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A recent article detailed the almost stunning fall of New York City hotel prices, both at the retail and at the commercial level. The article discusses the nearly 50 percent drop in room prices that have been experienced since 2015 in a city that may be the most overbuilt in terms of hotel rooms of any in the U.S.

Oversupply Causing Price Drops

One of the most prominent examples of the kinds of price declines that have been seen throughout the New York hotel market is the Viceroy Hotel, a middle-of-the-road hotel at 157 West 57th Street. That hotel last sold for $143 million in 2013, a number that represented $620,000 per room. This year, the hotel sold for just $41 million or $170,000 per room, representing a huge decline in value of more than 70 percent. And this has occurred over the course of five years in a real estate market that has traditionally seen double-digit year-over-year appreciation.

Things Are Changing

But there are two main factors that point in the direction of a market bottom for New York’s hotel industry. The first is the fact that there has been a dramatic slowdown in new room construction. In 2007, there were about 73,000 hotel rooms in the city, a figure that represented a significantly under-built market. But by 2013, that number had exploded to more than 115,000, nearly doubling the city’s hospitality capacity.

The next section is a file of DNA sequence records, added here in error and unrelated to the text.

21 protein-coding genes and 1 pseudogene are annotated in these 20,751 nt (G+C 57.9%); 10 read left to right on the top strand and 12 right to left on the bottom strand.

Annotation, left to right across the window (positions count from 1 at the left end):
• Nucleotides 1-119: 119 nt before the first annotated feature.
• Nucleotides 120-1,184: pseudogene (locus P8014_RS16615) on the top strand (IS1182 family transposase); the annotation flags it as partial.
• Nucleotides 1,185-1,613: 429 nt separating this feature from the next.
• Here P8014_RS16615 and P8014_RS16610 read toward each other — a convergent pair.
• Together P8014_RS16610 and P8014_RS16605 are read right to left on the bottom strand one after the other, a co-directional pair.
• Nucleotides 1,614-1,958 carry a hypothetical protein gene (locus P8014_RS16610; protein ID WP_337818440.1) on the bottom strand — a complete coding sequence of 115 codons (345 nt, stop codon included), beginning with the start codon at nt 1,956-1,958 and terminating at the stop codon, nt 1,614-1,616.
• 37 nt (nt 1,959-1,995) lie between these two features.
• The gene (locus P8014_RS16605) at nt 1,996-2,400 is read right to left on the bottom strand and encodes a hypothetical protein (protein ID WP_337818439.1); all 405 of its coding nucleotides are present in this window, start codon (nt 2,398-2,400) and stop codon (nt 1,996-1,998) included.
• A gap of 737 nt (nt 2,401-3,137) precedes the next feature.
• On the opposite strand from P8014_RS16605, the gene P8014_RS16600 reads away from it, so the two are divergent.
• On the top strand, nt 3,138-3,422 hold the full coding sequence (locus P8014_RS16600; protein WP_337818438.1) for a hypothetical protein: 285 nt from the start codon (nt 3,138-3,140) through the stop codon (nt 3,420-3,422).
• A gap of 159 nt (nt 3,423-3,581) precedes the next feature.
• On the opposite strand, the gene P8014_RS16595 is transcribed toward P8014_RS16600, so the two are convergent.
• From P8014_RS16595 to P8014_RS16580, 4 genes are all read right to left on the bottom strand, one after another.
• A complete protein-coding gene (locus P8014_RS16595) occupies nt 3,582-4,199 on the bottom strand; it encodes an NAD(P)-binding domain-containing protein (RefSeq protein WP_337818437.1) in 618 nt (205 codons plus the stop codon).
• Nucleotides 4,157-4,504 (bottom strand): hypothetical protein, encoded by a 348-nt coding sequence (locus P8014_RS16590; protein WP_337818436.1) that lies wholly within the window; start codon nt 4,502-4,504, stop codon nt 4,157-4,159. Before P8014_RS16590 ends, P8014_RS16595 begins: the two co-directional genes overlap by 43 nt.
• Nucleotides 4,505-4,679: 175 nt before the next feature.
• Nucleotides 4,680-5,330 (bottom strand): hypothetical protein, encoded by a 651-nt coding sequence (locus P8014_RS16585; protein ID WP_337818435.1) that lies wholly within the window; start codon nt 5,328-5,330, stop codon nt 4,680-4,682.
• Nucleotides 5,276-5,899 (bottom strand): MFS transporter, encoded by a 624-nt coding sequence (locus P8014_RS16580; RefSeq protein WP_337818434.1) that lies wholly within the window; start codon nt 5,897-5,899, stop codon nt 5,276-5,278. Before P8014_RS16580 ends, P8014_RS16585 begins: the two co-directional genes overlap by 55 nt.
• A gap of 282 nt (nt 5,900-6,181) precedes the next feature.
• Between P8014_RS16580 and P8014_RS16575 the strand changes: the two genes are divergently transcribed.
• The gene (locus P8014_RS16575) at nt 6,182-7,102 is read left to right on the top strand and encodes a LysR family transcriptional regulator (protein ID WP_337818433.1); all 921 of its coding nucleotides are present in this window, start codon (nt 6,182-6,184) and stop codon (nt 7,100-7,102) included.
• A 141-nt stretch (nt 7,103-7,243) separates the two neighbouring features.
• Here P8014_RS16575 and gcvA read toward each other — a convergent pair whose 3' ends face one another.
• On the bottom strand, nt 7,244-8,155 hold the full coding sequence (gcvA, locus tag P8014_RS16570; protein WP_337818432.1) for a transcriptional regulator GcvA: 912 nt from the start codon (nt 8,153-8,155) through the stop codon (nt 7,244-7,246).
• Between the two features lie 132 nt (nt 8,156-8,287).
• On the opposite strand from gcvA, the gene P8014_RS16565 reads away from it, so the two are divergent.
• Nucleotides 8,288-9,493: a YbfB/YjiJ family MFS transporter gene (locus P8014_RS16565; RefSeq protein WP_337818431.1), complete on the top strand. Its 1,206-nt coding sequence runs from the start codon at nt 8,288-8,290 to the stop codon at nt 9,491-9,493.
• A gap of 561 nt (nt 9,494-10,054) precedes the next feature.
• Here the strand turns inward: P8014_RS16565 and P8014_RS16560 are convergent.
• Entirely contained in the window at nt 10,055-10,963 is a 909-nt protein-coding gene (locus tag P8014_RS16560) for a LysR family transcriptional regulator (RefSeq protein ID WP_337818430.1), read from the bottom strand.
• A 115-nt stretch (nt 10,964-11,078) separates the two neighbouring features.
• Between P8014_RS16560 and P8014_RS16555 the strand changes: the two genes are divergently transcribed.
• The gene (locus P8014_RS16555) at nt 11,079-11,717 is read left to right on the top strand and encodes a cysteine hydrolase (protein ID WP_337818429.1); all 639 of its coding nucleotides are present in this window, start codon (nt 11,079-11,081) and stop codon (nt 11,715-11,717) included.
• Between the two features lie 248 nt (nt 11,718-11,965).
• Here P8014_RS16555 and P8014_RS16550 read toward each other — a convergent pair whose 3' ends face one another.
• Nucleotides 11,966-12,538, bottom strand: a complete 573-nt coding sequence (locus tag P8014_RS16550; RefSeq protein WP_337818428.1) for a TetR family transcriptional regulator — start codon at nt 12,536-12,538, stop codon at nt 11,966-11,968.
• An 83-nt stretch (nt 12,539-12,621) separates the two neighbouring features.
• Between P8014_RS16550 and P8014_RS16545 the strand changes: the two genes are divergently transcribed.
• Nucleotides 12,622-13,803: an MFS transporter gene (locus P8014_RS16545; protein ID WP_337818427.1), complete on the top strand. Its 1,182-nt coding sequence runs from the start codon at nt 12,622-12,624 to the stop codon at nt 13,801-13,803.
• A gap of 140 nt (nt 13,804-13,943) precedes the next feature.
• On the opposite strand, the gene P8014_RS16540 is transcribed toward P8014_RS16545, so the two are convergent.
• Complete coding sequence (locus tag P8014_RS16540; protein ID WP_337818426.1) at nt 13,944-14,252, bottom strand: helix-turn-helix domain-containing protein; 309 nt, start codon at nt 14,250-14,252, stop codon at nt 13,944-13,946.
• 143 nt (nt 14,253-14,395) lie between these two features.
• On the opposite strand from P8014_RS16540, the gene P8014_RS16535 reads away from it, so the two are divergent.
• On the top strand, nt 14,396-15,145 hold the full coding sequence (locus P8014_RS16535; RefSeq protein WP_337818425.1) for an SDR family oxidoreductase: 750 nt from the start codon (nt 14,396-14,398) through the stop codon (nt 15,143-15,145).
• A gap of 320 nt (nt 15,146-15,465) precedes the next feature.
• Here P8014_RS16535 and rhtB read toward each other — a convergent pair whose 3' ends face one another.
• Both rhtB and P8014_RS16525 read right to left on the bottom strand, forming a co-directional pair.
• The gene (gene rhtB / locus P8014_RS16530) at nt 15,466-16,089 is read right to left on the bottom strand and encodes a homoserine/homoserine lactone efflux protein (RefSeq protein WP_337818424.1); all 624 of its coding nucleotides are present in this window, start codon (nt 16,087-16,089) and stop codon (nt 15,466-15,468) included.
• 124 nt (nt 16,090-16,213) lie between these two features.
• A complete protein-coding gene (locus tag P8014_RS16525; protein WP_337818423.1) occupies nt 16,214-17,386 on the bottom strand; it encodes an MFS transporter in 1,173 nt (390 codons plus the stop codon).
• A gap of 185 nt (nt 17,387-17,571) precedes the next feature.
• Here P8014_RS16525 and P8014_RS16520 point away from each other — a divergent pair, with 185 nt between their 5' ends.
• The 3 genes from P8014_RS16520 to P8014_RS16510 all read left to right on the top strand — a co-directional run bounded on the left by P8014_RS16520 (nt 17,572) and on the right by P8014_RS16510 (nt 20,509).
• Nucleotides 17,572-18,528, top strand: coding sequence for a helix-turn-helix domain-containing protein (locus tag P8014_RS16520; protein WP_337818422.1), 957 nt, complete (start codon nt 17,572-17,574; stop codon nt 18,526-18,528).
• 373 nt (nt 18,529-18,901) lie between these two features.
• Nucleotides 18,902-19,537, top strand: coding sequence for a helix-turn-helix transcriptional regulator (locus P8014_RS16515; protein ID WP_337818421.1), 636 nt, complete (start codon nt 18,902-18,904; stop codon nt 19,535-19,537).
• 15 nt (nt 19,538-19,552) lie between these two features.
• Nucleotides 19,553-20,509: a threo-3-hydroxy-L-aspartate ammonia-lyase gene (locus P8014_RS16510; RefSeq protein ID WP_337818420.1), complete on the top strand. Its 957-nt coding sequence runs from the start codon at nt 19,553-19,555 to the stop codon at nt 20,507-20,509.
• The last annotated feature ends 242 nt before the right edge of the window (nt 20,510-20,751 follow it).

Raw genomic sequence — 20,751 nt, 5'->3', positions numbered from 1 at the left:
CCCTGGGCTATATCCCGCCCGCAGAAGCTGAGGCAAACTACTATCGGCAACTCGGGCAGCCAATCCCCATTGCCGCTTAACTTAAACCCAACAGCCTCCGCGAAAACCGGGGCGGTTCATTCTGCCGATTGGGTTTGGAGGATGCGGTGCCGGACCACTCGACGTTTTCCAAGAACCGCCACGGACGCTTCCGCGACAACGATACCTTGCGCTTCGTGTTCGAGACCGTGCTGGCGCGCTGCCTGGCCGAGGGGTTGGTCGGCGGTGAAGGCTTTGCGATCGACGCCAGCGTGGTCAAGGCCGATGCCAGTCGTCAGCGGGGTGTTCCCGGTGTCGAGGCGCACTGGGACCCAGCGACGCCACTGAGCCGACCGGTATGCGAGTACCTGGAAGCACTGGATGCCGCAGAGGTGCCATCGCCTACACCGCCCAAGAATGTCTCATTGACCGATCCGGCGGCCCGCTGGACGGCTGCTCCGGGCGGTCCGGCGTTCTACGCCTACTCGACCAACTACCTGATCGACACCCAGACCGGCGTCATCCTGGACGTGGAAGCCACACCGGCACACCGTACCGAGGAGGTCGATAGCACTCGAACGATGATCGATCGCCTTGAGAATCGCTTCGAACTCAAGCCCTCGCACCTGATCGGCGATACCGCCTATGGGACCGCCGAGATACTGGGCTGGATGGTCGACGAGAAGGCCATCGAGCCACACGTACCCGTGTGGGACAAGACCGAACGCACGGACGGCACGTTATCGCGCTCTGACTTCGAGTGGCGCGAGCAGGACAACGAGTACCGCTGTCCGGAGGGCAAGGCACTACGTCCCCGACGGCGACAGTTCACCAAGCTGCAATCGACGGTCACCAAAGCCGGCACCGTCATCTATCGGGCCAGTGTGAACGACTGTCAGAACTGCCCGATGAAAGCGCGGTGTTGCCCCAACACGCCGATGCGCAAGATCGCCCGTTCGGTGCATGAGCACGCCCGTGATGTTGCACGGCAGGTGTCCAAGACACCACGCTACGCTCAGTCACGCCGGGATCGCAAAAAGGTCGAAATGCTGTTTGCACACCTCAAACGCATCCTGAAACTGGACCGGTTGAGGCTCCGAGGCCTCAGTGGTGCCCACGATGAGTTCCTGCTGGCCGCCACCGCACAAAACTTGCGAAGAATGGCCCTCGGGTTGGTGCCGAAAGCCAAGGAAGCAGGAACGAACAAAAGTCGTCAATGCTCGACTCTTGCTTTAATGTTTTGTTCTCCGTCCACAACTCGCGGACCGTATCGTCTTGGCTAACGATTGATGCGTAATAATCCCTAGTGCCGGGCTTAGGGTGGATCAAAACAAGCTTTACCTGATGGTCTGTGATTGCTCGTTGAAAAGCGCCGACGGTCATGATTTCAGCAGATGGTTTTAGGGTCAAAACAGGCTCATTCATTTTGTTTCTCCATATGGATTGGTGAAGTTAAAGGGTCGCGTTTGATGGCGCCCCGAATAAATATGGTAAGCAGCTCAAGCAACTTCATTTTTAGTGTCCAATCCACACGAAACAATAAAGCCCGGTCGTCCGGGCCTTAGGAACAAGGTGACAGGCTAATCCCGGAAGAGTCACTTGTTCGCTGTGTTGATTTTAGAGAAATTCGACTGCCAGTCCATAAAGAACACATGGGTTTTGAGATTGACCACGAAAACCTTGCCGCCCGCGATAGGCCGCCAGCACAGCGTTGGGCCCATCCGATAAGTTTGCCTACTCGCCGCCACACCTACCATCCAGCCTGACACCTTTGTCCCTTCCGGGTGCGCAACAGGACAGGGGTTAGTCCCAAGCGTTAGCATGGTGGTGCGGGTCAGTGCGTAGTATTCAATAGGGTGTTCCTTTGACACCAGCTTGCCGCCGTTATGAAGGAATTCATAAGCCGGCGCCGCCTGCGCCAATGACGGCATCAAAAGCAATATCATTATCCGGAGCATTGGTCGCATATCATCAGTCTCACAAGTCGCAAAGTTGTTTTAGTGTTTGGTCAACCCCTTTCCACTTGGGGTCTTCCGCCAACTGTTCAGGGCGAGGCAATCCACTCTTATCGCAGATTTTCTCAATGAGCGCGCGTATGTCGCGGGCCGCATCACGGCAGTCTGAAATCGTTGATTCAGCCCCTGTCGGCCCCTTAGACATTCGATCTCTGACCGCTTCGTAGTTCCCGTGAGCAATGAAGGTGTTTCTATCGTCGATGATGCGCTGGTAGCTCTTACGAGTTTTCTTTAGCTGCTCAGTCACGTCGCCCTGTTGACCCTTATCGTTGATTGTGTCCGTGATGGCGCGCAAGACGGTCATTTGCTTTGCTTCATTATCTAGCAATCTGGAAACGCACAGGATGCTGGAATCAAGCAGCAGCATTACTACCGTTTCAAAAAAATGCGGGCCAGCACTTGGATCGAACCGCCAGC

Unsurprisingly, this led to a decline of nearly 50 percent in the average price of a hotel room throughout the city even as tourism and business travel soared throughout the region. But as demand has continued to increase year over year, it is likely that the market will once again need to begin adjusting the prices of hotel rooms upward.

Another main factor in the decline of both the average cost of rooms and the prices that commercial hotel properties command on the market has been the advent of Airbnb. The company counted New York City as its most thriving market as recently as a couple years ago. However, the city, where it is illegal to rent out any room for a term of fewer than 30 days without the proper hotel licensing, has begun cracking down on the appearance of bootleg hotels. It is anticipated that the hotel rooms that had been left vacant by Airbnb will once again be in demand soon.